"Glee": Episode 12, "Mattress" Review

12/05/2009 Posted by Admin

By our guest blogger, Kristen Lopez

"Glee" is gearing up for the fall finale, and it stands to reason that a few major stories need to be wrapped up until the show's return in April. The road to Sectionals is fast approaching, a phrase that seems to be repeated with every episode, but this week we see the group's morale take a nosedive. Our weekly entry into the "Glee" universe, entitled "Mattress," wasn't the strongest or the best, but it provided some much-needed catharsis for a few characters and set the group on a road filled with emotional baggage.

Will (Matthew Morrison) desperately wants to get the Glee kids into the yearbook, but since their lack of funds prohibits them from getting a full page, they're forced to elect two students to represent them. Unknown to Will, the kids don't actually want to be in the yearbook upon viewing past defiled Glee club photos, so they choose Rachel (Lea Michele) as captain. In an attempt to convince Finn (Cory Monteith) to be her “co-captain,” she gets the club a spot in a mattress commercial to reduce the ridicule they normally receive. Emma (Jayma Mays) has to tell Will she won't make it to Sectionals since it's the day of her wedding while Quinn (Dianna Agron) tries to convince Sue (Jane Lynch) to let her back onto the Cheerios for the yearbook picture. Will finally finds out about Terri's (Jessalyn Gilsig) false pregnancy and things do not end well.

"Mattress" addresses a huge story point that's continued since the first episode--Terri's fake pregnancy. Not only did Will learn she wasn't with child, but she was forced to confess about her plan to adopt Quinn's baby and have them raise it. Will finally stood up to his wife, but he was forced to accept that the only way the two would ever have a functioning marriage would be if he remained a doormat. Props go out to Morrison and Gilsig for giving powerful performances, the former had to assert dominance (and feel hurt) while the latter was forced to confront her flaws and fight to save her marriage. Nothing was resolved outright, but it brought up the question of where do the two go from here? Will might have told Emma that he wasn't considering divorce just yet, but will he be able to get past the fact that he won't be having a child, and his wife just isn't the woman he wants? It looks as if it will lead down some strange paths but we won't be getting much resolution until after the return from show's hiatus.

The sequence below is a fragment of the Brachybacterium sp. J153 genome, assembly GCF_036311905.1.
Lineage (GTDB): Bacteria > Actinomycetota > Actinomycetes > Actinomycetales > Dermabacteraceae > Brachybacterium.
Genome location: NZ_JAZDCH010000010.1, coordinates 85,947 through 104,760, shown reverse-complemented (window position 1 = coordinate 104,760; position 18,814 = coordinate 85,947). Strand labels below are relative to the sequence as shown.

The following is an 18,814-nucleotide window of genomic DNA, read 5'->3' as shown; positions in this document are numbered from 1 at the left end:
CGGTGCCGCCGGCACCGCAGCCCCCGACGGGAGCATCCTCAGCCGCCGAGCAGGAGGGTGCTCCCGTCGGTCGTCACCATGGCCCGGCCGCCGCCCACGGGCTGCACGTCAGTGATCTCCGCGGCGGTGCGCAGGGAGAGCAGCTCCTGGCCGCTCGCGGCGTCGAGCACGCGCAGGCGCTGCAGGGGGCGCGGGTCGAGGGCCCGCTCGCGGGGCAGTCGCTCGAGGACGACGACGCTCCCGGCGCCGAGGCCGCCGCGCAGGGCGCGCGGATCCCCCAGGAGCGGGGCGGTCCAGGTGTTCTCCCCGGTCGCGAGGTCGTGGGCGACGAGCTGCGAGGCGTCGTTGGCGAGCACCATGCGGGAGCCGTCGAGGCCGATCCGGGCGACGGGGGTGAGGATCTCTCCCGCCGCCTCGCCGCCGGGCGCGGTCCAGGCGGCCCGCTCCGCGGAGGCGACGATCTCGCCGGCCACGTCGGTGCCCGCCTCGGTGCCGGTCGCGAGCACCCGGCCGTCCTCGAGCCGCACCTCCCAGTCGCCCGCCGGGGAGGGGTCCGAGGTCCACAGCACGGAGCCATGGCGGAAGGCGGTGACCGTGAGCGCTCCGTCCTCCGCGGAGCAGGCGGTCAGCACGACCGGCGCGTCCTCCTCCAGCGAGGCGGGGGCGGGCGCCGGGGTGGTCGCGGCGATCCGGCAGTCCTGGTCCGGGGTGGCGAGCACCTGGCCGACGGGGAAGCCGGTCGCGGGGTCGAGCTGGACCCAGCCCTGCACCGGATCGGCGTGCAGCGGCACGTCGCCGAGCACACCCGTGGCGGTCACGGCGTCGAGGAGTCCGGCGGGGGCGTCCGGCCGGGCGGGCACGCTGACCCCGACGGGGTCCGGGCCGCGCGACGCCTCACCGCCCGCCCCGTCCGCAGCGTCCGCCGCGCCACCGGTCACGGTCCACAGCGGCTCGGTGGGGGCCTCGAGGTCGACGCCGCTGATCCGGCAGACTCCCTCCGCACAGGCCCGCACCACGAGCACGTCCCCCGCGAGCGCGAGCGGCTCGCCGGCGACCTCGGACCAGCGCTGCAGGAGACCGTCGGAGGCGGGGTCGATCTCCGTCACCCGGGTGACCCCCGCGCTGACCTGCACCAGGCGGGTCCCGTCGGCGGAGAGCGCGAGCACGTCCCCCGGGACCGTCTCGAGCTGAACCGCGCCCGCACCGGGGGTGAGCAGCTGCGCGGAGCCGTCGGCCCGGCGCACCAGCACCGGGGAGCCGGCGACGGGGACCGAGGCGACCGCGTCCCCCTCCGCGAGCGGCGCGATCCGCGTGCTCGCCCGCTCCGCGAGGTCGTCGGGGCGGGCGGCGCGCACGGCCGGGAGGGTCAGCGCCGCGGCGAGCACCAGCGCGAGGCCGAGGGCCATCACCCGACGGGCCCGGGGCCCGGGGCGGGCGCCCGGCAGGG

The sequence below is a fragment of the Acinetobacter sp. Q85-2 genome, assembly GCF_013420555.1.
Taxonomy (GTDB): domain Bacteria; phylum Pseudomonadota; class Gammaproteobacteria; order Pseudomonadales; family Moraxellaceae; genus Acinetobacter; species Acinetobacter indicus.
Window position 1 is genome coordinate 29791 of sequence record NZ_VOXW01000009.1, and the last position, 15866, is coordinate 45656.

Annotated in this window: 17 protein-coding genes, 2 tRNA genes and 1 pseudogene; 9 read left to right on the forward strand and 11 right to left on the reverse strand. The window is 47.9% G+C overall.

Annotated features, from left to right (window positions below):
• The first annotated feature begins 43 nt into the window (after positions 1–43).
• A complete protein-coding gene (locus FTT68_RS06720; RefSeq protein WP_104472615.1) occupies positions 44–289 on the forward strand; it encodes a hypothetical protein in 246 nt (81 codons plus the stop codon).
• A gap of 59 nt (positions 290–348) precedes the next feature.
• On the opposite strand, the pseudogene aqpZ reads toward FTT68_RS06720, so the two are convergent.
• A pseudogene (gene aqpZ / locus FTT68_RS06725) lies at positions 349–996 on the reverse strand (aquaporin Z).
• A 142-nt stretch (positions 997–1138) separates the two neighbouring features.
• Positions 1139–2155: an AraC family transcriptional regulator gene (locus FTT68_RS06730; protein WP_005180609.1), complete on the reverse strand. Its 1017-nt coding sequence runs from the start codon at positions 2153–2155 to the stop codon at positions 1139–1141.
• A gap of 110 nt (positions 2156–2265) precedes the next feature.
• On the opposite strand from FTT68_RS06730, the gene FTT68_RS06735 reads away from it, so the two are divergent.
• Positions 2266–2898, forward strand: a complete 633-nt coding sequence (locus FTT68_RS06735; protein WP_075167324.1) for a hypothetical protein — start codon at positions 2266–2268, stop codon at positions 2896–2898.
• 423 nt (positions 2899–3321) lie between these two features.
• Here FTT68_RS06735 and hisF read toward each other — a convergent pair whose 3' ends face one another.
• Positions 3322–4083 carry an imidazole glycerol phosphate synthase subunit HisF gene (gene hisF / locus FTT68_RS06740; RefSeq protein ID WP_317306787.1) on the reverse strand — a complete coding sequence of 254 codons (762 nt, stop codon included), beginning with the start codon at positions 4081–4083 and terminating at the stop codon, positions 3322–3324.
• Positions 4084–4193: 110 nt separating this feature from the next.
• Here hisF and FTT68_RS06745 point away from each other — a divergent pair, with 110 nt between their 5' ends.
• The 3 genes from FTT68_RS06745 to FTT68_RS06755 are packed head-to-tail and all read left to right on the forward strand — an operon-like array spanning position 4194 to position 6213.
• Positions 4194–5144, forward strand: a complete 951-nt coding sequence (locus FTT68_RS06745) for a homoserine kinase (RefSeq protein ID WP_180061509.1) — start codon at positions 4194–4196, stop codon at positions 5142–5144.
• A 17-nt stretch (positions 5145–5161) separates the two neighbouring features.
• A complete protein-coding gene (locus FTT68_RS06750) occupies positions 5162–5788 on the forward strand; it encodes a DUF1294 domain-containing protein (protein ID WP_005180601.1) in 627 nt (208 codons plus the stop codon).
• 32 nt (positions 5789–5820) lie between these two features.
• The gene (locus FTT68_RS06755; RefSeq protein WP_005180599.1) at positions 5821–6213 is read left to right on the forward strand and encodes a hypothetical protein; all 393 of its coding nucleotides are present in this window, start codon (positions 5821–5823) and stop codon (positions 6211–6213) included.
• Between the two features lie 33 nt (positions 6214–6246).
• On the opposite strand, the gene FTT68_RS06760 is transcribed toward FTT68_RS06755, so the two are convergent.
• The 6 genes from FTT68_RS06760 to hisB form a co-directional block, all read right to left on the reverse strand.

The songs this week were diverse--out of the three, two hit the mark. The big mattress commercial, with the group performing Van Halen's “Jump,” was nothing short of hilarious. All the kids jumping on mattresses and playing up to the studio cameras was a moment of levity--the kids were allowed to let loose and have fun after a lot of stress leading up to Sectionals, and who didn't laugh out loud every time the camera cut to Kurt mugging incessantly? At the very end of the show, the other song, “Smile,” originally performed by Charlie Chaplin, was beautiful. The song is performed during a scene where Glee Club is despondent at unintentionally getting disqualified for their participation in the mattress campaign, and Will takes the fall by giving up his right to go with the club to Sectionals as adviser. “Smile” worked as the perfect ending performance as the tune is all about perseverance and being able to smile no matter the circumstances. The final scene had a feeling of apprehension but being able to “smile” and pretend everything is fine is the only way to do Will proud.

What's odd is that this episode seemed to ring a bit hollow. The serious nature of Terri's revelation was shocking and really brought down the tone of an episode that seemed to revolve around that one argument. Glee always has taken an optimistic stance on things, wanting to focus on the light at the end of the tunnel, and this was the first time audiences saw that things can't be wrapped up in a bow. Terri started the series as the typical unsupportive wife, but in last week's episode, the audience saw her breaking down her facade with Quinn and realizing she loves her husband while being terrified she'll lose him at the same time. To have the two go their separate ways had them face some ugly truths and the audience was left wondering if Terri is worthy of redemption. Don't get me wrong, it was a well-executed scene and raised questions that need answers but it seemed that everything else felt a bit strained and weighed down under the weight of that rift.

Emma and Sue seemed pointless this week, although we did get to see Quinn finally stand up to her former coach, which mirrored Will's emancipation from his wife's grasp. As previously noted, there were only three song this week and the second song seemed completely out-of-place in the context of the scene, which is a first for the series. As for Rachel and Finn, the weakest aspect seemed to be the Glee Club this week. The mattress ad was cute, but the focus didn't seem to be on them and their troubles. It seems that the otherwise somber nature of everything leading up to the confrontation took a lot out of the writers--and this episode needed to be downbeat to have the kids make a glorious comeback at Sectionals.

Overall, "Mattress" was a cookie-cutter episode that focused on a major squabble but the Club itself got lost in the shuffle. Next week is the big fall finale, code for “American Idol is more important,” so let's hope the show goes out swinging because the music stops until April.

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